Huber Heights school district spends COVID relief funds on learning trips, lobster dinner

Editor’s note: This story is part of a Dayton Daily News investigative project titled Billions in COVID aid: Where it’s going. Go here for more on this project, including searchable databases showing how your community spent CARES Act funds and now much it is getting in American Rescue Plan funds.

Huber Heights City Schools used federal COVID relief funds to send school board members and administrators on learning trips to Maine and New York that included a $500 lobster dinner, a Dayton Daily News investigation found.

School board members and administrators in December visited schools in Portland, Maine, and Rochester, New York. They also booked flights and planned trips for this year to Napa Valley, California, and Loudon County, Virginia. Those trips were canceled because of COVID restrictions but all costs couldn’t be recouped.

The four trips cost the district $36,287, which it paid using federal COVID relief funds, records show.

» MORE ON SCHOOL SPENDING: How local school districts are using $818M in COVID relief funds

Superintendent Jason Enix said the trips were organized by the district to learn more about project-based learning, a teaching method involving students learning through real-world projects.

“The schools that were attended on those trips were schools that were kind of seen as model schools or exemplary schools within the deeper learning model or project-based learning model,” he said. “So the trips themselves were expected to be kind of a way to go and see it live and in action.”

The Huber Heights School District strategic plan adopted in July 2021 includes implementing project-based learning — also referred to as “deeper learning” — district-wide by August 2024. Sending staff members to visit deeper learning schools across the country is part of that plan.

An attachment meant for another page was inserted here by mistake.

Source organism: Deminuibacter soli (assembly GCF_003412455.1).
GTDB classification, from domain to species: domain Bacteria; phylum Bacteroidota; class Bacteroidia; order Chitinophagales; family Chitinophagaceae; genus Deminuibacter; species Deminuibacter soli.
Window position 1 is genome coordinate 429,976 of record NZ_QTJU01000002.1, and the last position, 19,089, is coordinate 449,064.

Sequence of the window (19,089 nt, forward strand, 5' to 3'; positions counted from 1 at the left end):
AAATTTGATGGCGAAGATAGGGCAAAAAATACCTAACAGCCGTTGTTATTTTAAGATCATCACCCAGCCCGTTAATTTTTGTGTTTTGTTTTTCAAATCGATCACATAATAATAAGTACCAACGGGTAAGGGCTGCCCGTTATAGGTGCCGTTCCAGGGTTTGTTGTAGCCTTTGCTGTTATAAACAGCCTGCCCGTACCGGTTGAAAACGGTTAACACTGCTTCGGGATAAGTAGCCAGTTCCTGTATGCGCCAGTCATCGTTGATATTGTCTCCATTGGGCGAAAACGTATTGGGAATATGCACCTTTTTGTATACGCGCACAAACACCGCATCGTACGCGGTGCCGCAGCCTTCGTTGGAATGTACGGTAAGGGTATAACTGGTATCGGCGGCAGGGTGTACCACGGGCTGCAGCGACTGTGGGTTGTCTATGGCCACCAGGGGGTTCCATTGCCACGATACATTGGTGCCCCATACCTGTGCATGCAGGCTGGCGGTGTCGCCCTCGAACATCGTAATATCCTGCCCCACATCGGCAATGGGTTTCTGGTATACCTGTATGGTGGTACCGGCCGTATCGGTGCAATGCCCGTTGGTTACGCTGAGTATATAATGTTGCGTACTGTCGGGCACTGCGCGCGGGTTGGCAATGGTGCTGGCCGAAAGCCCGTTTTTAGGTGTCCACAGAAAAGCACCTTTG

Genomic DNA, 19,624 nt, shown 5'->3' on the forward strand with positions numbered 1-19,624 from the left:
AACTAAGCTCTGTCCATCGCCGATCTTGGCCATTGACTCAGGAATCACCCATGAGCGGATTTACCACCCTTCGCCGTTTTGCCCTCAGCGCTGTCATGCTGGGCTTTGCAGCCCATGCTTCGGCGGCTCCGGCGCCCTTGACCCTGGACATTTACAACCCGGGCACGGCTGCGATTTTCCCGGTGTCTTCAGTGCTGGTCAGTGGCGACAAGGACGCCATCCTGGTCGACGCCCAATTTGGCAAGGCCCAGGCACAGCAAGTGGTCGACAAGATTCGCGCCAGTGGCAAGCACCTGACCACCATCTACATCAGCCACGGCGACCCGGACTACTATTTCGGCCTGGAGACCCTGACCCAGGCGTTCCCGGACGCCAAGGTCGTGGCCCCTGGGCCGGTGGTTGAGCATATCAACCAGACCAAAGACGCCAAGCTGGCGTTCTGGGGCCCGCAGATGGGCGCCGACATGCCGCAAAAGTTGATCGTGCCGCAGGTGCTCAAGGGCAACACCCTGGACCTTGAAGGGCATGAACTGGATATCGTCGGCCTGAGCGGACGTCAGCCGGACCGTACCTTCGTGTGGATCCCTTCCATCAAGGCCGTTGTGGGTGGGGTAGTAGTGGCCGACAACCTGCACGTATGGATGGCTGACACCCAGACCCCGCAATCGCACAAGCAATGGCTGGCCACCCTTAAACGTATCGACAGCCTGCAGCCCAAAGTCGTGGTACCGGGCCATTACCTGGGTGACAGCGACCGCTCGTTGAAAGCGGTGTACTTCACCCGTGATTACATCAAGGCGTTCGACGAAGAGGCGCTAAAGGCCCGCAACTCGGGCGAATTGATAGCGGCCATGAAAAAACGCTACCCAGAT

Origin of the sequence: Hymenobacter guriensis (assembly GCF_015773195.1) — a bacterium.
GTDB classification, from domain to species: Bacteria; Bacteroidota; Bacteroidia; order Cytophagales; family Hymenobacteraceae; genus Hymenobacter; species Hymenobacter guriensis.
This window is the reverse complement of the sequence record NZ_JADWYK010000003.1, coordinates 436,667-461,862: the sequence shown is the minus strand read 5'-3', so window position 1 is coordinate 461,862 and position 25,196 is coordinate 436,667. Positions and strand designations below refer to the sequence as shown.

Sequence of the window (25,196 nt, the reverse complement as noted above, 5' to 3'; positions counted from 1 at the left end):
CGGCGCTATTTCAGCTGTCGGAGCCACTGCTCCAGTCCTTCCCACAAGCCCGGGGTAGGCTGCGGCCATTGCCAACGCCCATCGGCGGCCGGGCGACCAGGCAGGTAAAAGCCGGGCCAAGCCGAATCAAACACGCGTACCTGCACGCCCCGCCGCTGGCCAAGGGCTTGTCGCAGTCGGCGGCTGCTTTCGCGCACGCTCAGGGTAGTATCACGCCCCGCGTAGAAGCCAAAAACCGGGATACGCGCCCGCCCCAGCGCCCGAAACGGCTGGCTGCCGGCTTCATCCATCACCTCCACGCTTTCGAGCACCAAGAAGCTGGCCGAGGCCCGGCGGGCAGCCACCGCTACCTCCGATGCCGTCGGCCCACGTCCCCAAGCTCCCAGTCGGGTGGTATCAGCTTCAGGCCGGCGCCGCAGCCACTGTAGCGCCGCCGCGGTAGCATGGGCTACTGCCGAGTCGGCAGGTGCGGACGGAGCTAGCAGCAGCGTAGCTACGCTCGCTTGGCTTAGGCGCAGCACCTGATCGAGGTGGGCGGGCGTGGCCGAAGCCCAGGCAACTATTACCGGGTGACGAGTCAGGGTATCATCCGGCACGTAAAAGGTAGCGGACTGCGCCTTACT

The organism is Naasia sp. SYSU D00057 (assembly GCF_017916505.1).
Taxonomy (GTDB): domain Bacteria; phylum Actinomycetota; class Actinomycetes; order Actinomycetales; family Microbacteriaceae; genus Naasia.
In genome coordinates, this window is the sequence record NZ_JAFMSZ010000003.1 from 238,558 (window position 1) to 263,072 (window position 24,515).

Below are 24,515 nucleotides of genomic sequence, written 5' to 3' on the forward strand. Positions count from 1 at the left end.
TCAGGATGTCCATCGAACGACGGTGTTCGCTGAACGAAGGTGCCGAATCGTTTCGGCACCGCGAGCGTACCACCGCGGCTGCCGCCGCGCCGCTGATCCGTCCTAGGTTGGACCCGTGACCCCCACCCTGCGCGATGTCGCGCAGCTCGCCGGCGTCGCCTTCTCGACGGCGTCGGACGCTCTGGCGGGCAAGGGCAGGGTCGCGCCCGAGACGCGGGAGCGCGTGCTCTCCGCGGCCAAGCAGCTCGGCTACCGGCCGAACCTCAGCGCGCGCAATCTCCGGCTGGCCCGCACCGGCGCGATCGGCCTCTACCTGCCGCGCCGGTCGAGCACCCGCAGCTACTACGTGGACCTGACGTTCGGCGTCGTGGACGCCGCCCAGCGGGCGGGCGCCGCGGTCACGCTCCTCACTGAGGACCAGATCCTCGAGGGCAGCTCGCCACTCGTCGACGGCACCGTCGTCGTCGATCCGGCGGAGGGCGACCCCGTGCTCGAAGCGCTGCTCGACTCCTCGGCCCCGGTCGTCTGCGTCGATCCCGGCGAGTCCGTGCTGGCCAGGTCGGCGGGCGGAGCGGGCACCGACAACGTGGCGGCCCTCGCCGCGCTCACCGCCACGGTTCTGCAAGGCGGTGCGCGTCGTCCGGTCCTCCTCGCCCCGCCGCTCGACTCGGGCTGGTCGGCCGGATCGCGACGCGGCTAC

“This was done in the direction of the strategic plan,” said Enix, who was hired as superintendent in April.

Ten people attended the Maine trip, including then-superintendent Mario Basora — who resigned in January — school board president Robert Mullins, school board member Mark Combs, principals and teachers.

The agenda for the trip included a Dec. 7 visit to King Middle School in Portland, where they visited classrooms and met with teachers and administrators.

Basora used his district credit card to buy dinner for the party on Dec. 6 at RiRa Irish Pub and Restaurant. The bill totaled $348.16. An itemized receipt includes entrees priced up to $21. No drinks were listed.

On Dec. 7, they had dinner at Boones Fish House and Oyster Room, which advertises itself as “home of the original baked stuffed Maine lobster.” Orders included two 1.5-pound baked lobsters at $60 each. The total bill was $499.93, not including the tip, which they paid in cash.

Enix said the district treasurer’s office flagged these meals as exceeding what’s allowed by district policy, which is $10 for breakfast, $15 for lunch and $25 for dinner, including tip. Payroll records provided by the district show Basora had $348.09 deducted from his last few paychecks to repay the district.

On Dec. 14, board member Shannon Weldon, district curriculum director Matthew Housh and a different group of principals and teachers visited the Genesee Charter school in Rochester. The 14 participants visited classrooms and met with teachers and students.

During the trip, they booked a vehicle through Giorgio’s Limousine Service for $388.80. Enix said the vehicle was a large passenger van, not a limo. Several attendees filed for reimbursement for driving to the airport, parking and meals, with the largest expense listed at $113.50 for the three-day trip.

Enix said the district is proceeding with implementing deeper learning. There are no plans to conduct the two trips that were canceled due to COVID restrictions, even though the district could only get a credit and not a reimbursement for the tickets.

“These trips are not necessary. We’re not going to be taking those trips,” he said. “There are no other scheduled deeper learning trips for the district.”

Some Huber Heights parents say they could think of better ways for the district to spend federal COVID money.

Rachel Cunningham, mother of a first-grader and third-grader in Huber Heights, said they should use the money to hire more teachers, especially for younger students who suffered setbacks from virtual school.

“The more individualized attention I think would just be so much better for a lot of the kids because you have so many kids per classroom and one teacher trying to do everything,” she said.

Jessica Waddell of Huber Heights said her child is on a waiting list to get into subsidized preschool, so she would rather see the district spend money on that to help young kids learn socialization after being isolated during the pandemic.

Basora, Mullins, Combs and Weldon did not return messages seeking comment for this story.

About the Author